5 things only a metal band would do

Answering “What is metal?” is a question akin to answering “How long is a piece of string?”. Well, sorta. Let’s amend that to “How long is a piece of string that has a tape measure attached to it?”. There’s definitely a hard end to the metal definition, it’s impossible to define things like death metal as anything else, but then there’s an increasing fuzziness as you go towards the glow of other genres and songs like Helter Skelter and bands like AC/DC find themselves in or around the gaping, hellish mouth of metaldom.

However, after several weeks of growing bacteria in petri dishes, standing behind one-way mirrors, placing test tubes in a whirly machine and running complex formulae through computer simulations, we have managed to deduce five things that only metal bands do.

5 things only a metal band would do

Did your favourite band cut down a tree to make instruments? Yes? Then you’re a metalhead, and that’s one of 5 things only a metal band would do.

Fancy artwork

Boring! That’s what the people are saying, time and time again, about modern album covers. Utterly forgettable and immediately out of fashion artwork graces the vast majority of the inserts in physical albums these days. Sony Music, in particular, is very guilty of putting less than no effort into booklets.

Except for metal records. They’ve always got something interesting going on. Have a gander at, for instance, John Baizley’s work for his own band Baroness (Blue Record’s the best, see it below). Not only does he create super cool cover artwork for his own band, but he also has done for several other metal bands like Kvelertak, Torche, Pig Destroyer, and uh, Flight of the Conchords too.

It’s not just album artwork, either, the merch is generally pretty bonza too. Take, for instance, the Dillinger Escape Plan’s limited edition shirt supporting gay marriage; not only is it a funky ensemble piece, but it also manages a orgasmically rockabilly reference to one of, nay the best, moment in movie and Arnie history. (There was actually a lengthy hoo-ha about this all, but it resulted in even more excellent merch). Now, test this against any band you know. Let’s take Tame Impala and their new album Currents. Is the cover artwork good? No, it’s shite! Therefore, not a metal band.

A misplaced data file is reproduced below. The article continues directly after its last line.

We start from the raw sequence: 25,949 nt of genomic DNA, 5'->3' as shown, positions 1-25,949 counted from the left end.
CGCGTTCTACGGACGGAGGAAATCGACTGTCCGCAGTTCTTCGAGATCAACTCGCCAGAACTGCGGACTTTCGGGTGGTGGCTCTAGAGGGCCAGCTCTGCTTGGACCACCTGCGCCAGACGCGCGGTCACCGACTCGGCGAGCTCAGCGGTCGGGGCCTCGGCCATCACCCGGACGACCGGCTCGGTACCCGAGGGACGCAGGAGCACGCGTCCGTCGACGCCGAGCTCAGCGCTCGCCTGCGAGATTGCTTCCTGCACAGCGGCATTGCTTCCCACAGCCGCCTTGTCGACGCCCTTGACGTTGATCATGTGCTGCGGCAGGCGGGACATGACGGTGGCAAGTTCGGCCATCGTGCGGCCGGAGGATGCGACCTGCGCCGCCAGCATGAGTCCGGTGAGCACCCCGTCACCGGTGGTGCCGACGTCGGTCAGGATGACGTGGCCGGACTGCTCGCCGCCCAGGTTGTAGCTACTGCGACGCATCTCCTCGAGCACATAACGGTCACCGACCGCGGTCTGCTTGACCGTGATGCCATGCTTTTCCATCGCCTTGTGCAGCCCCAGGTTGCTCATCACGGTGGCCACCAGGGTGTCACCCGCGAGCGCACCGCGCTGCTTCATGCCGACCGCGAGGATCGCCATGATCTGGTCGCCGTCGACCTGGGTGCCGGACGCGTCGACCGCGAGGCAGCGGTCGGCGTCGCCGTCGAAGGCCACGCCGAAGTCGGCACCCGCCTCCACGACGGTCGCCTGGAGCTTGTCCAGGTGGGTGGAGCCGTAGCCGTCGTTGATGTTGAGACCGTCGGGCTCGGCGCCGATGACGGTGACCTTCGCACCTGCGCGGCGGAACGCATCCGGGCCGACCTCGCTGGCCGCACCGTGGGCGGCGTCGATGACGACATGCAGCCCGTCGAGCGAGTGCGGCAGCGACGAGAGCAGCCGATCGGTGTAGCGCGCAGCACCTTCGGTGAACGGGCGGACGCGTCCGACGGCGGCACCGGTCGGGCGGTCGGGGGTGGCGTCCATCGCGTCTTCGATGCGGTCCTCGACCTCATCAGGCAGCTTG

Baroness blue record

Power Ballads

If any other type of band sung a power ballad, it’d just be called a “song”. Not in metal, though. Metal bands are loud, brash, fast and all that sort of stuff. Power ballads are sweet, slow and a bit poppy. It’s a pretty sure sign that if a band is playing a power ballad then that band is a metal band, in the same way that a score in the 30s, a front foot LBW, and a wasted referral is a sure sign Shane Watson’s playing cricket.

Perhaps rather oddly, power ballads are pretty common, and it’s probably because no amount of screaming or drop-D riffing can silence the urge to unplug and sing about something sombre. On almost every metal album and every metal set, these power ballads can be found. One of the most famous songs of all time is a power ballad: Stairway to Heaven. But, everyone’s heard that tune, so perhaps listen to this belter to get a good idea what power ballading is all about, if the idea of metal going soft doesn’t compute.

Unreadable Logos

Not all metal bands have unreadable logos. Inversely, all non-metal bands have logos that are quite legible. I bet some of you are outrageous and befuddled by this whole notion. “Why would a band go out and intentionally make their trademark – the incontrovertible link between the public and the business’ outward identity, inescapable in these modern marketing times – obscure?”, you’re screaming at the screen. “It behooves the band to indeed have a trademark that’s imperceptible; unless of course, the band seeks to attract listeners by positioning themselves as empathetic to the notion of outsidership…”. Say no more, you’re heard loud and clear.